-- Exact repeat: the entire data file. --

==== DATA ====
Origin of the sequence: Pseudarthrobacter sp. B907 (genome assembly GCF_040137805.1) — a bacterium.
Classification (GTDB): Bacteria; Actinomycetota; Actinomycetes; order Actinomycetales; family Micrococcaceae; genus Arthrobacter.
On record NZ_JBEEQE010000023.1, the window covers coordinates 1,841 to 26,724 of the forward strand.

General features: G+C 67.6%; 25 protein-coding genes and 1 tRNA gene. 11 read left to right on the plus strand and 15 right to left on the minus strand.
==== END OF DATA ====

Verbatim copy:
Origin of the sequence: Pseudarthrobacter sp. B907 (genome assembly GCF_040137805.1) — a bacterium.
Classification (GTDB): Bacteria; Actinomycetota; Actinomycetes; order Actinomycetales; family Micrococcaceae; genus Arthrobacter.
On record NZ_JBEEQE010000023.1, the window covers coordinates 1,841 to 26,724 of the forward strand.

General features: G+C 67.6%; 25 protein-coding genes and 1 tRNA gene. 11 read left to right on the plus strand and 15 right to left on the minus strand.